Global Access Advisors, LLC, an introducing broker, was subject to enforcement actions by both the Commodity Futures Trading Commission and the National Futures Association over its handling of a commodity trading advisor and commodity pool operator – Newport Private Capital LLC – that unlawfully allocated bunched orders to proprietary accounts, harming customers. The firm was also charged with permitting payments to be made to the wife of the principal of Newport Private – Jonathan Hansen – in a new account opened after such time that the NFA issued an order (a so-called “Member Responsibility Action”) expressly prohibiting such payments.
Glenn Swanson, an associated person and a principal of GAA, was also subject to enforcement actions by the CFTC and NFA related to his handling of the Newport Private relationship. Kenneth Packard, another principal of GAA and its chief marketing and sales officer, was also named in the same NFA enforcement action, while John Schwaebe, the sole AP in a branch office of GAA was named in separate NFA enforcement action. NFA implied that Mr. Schwaebe was the principal facilitator at GAA of Mr. Hansen's allegedly fraudulent allocations and the opening of the account for Mr. Hansen's wife.
The CFTC said that GAA and Mr. Swanson did not conduct sufficient inquiry after questionable activity regarding Newport Private and its principal was brought to their attention, including the CTA’s late allocations, the NFA’s order against the CTA and the opening of the spouse account after the order.
GAA and Mr. Swanson settled both the CFTC and NFA actions by agreeing to pay, jointly and severally, a fine of US $300,00 to the CFTC and US $200,000 to NFA. Mr. Packard agreed to remit a separate fine of US $35,000 to resolve his legal proceeding with NFA, while Mr. Schwaebe resolved his NFA proceeding by agreeing not to re-apply as an NFA member for seven years and not to become a principal of an NFA member for 9 years. GAA withdrew Mr. Schwaebe's AP registration in May 2014.
Two futures commission merchants previously resolved CFTC enforcement actions related to this matter.(For background, click here to access the article “CFTC and NFA Sanction FCM for Handling of Post-Trade Allocations by Trading Manager” in the August 5, 2018 edition of Bridging the Week.)
Compliance Weeds: Typically, upon receipt, futures commission merchants, introducing brokers and members of contract markets must immediately prepare a record that identifies the specific customer placing an order and the time the order is received, among other information, if the order cannot immediately be entered into an exchange's trade matching engine. (Click here to access CFTC Rule 1.35(b)(1).)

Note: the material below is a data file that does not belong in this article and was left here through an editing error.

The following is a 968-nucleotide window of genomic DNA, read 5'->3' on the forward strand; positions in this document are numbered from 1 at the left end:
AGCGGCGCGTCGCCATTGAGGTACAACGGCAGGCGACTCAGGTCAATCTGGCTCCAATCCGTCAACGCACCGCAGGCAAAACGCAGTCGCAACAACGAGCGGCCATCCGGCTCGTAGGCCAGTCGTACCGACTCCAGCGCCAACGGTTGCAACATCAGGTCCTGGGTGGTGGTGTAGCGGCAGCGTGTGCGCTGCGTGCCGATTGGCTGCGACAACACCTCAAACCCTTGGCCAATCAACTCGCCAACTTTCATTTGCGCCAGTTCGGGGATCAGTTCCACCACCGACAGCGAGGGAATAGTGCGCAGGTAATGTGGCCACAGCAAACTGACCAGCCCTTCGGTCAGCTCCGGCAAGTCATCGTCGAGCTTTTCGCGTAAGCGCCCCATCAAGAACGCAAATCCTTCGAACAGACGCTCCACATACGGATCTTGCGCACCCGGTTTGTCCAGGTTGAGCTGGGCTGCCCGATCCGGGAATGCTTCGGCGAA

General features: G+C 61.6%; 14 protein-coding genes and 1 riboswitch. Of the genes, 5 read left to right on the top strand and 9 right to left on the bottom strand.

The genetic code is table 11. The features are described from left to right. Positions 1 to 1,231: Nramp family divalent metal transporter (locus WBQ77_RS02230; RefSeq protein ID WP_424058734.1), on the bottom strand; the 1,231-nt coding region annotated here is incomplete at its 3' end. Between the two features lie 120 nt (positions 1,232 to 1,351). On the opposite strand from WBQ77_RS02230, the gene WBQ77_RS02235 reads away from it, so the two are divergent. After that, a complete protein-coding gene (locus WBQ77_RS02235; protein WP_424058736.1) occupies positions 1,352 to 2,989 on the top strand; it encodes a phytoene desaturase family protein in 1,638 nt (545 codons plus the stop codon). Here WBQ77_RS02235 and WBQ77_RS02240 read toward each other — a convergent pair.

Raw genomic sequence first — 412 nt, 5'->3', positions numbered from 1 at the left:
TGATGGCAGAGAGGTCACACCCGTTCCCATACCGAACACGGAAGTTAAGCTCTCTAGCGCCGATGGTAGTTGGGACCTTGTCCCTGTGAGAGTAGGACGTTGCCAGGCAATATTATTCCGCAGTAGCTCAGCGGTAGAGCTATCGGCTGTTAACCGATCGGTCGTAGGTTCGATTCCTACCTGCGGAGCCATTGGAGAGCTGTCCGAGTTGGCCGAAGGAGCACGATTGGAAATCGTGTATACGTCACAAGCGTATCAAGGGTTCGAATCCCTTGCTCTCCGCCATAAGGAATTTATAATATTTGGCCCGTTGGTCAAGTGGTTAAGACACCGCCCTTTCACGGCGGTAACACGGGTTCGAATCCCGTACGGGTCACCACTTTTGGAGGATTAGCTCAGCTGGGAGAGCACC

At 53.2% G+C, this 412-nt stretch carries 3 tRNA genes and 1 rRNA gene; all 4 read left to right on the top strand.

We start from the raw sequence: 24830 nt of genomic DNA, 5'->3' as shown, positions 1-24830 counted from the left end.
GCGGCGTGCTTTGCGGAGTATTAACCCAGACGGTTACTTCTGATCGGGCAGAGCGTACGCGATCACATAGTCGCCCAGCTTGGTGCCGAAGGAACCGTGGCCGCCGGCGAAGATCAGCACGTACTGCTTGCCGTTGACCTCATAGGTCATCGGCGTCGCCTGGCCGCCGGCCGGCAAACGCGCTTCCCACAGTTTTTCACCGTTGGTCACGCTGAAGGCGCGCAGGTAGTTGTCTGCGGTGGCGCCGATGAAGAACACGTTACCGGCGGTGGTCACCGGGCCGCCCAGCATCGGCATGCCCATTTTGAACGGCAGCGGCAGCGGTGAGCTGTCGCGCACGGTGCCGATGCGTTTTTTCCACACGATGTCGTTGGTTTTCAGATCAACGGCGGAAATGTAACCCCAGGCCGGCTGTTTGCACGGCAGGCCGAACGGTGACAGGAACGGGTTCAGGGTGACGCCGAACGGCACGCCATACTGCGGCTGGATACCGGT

However, an exception to this requirement exists for qualified bunched orders. Among other things, the person placing the order for post-execution allocation must have been granted written discretion by the customer and the order placer must be an eligible account manager (e.g., CTAs, Securities and Exchange Commission-registered investment advisers, and futures commission merchants; click here to access the definition of EAM in CFTC Rule 1.35(b)(5)). Allocations must be made as soon as practicable after an entire transaction is executed but by no later than the end of the trading session for futures; allocations must be fair and equitable; and the allocation methodology must be sufficiently objective to allow for independent verification of the fairness of the methodology by regulators and outside auditors. Certain recordkeeping requirements also apply.
FCMs processing customers’ allocated trades for an EAM have an additional express, affirmative obligation to take “appropriate action” if they have actual or constructive knowledge that allocations for its customers are fraudulent.(Click here for further background in Interpretive Guidance by the National Futures Association.)
As of October 1, 2018, CME Group will impose new requirements on suspense accounts maintained by FCMs to facilitate the post-trade allocation of bunched trades and other reasons. (Click here for background in the article, ”No Suspense Anymore – CME Group Clarifies Suspense Account Requirements in New Guidance” in the December 17, 2017 edition of Bridging the Week.)